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Using OHADA law to facilitate transactions in Francophone Africa

21 September 2016

From OHADA's inception, its purpose has been to encourage investment into the area, including foreign investments, and thus to support economic development. Its creation results from a political will to remedy the legal and judicial insecurity that prevailed in contracting States by modernizing and harmonizing their business law, and also from this idea (which is deeply rooted nowadays in Africa) that the legal environment can be a powerful development tool.

OHADA is now made up of 17 member States, from Central to West Africa, members of the Monetary and Economic Community of Central Africa (MECCA) and Economic Community of West Africa (ECOWAS), even if some member States of ECOWAS are not members of OHADA (e.g. Nigeria, Ghana, Sierra Leone and Liberia, which are English speaking and common law countries).

OHADA has so far adopted 9 Uniform Acts directly applicable in 17 Countries in various areas of business: (i) corporate law, (ii) commercial law, (iii) security law, (iv) insolvency proceedings, (v) debt recovery, (vi) cooperative companies, (vii) carriage of goods by road, (viii) accounting and (ix) arbitration, and it can be an efficient tool in facilitating transactions in Francophone Africa.

Securing financings in OHADA area

Security law is an essential piece of legislation providing for various guarantees protecting creditors by securing the enforcement of the debtors' obligations. The 2010 OHADA Uniform Act on security law introduces a clear regime governing the pledges, since pursuant to the revised Uniform Act, the tangible nature of the pledged asset is the new criterion for the enforceability of the pledge. Dispossession is now used as an alternative way to achieve perfection of the pledge against third parties. It is easy to assess the impacts of this simplification if we remember that under the former Uniform Act, the pledge agreement was effective between the parties once assets had been handed over to the creditor or the agreed third party. Such mechanism implied deterrent costs for the parties, and was inefficient from an economic standpoint, especially concerning the pledge over inventory. For the commodities business, absence of dispossession will provide a real advantage, given that sales of items pertaining to the pledged stock will generate cash flows which may be assigned or pledged pursuant to an assignment of or a pledge over receivables agreement. The new regime allows for security to be granted in order to secure present or future obligations, and a pledge can also be granted over a future asset. Although the range of security interests has been extended, OHADA system has not created a global security interest capable to cover all or most of the debtor's assets, like the debenture or the English law floating charge. The structure of the OHADA security law remains based on a Napoleonic legal system, which provides for a number of security interests covering each type of asset (business, banking account, receivables, etc.).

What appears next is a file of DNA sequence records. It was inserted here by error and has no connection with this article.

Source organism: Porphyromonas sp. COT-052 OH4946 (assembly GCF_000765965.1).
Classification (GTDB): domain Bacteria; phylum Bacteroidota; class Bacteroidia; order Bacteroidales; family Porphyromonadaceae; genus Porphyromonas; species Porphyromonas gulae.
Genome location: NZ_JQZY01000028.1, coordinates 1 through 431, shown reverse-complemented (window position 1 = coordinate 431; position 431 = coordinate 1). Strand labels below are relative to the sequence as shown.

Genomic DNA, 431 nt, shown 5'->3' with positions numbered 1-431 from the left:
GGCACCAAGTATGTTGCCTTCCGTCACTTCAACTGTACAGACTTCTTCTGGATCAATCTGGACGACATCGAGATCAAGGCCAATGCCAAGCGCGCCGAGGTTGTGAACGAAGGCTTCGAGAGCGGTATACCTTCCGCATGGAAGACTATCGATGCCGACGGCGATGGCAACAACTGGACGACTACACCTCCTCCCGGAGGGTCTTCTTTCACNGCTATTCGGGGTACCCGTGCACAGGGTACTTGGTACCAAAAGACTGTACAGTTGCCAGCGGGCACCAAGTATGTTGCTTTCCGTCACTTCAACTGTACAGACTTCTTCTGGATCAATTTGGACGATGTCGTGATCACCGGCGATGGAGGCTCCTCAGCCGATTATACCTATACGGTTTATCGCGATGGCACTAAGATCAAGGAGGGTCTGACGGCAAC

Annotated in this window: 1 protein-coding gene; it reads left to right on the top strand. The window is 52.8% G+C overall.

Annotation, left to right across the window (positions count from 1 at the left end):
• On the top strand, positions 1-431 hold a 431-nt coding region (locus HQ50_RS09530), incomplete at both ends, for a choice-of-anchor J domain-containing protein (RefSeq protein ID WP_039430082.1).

How OHADA can help local companies access financial markets?

If we look at the financial market in Central Africa for example, one can note that the insufficient depth of this market and the weak market culture of the zone represent some of the main challenges to overcome (in addition to what remains to be done in terms of the market's infrastructures). Financial and accounting information remains the Achilles' heel of most local companies. For example in Cameroon, the general inventory published in 2013 by the National Statistical Institute revealed that 57.7% of the 93,963 Cameroonian companies do not keep written accounts, while this is necessary in order for their securities to be quoted on the DSX. They should thus be capable of complying with the required standards of information in order to gain access to the financial market and therefore, to give that market depth. These companies already benefit from a unified normative framework related to corporate law and accounting standards, to the extent that the member States of the MECCA are also parties to the OHADA treaty.

Investment climate

In terms of enhancement of investment climate, this is actually one of the main objectives of OHADA. For example if we look at the last Doing Business reports we can note that OHADA member States have made significant progress in the ranking. Why?

  • foreign group's expansion strategy in this area can now be elaborated on the basis of a clear, uniform and predictable corporate law, applicable in 17 countries;
  • OHADA is also promoting lending and the protection of the lenders' rights by a modern and efficient security law which is ahead of French law on various matters. For example, the creation of a security agent (it is an hybrid institution between the civil law agency (mandat) and the well-known security trustee; again, it demonstrates that it is possible to find a common approach between civil law and common law principles), which may certainly be considered as the main illustration of the modernisation of the OHADA security law; and
  • on alternative dispute resolution, OHADA is promoting the arbitration as an efficient and confidential mode of dispute resolution – It is an open secret that foreign investors look the national courts suspiciously.

This article was first featured in Without Prejudice, September 2016 edition.

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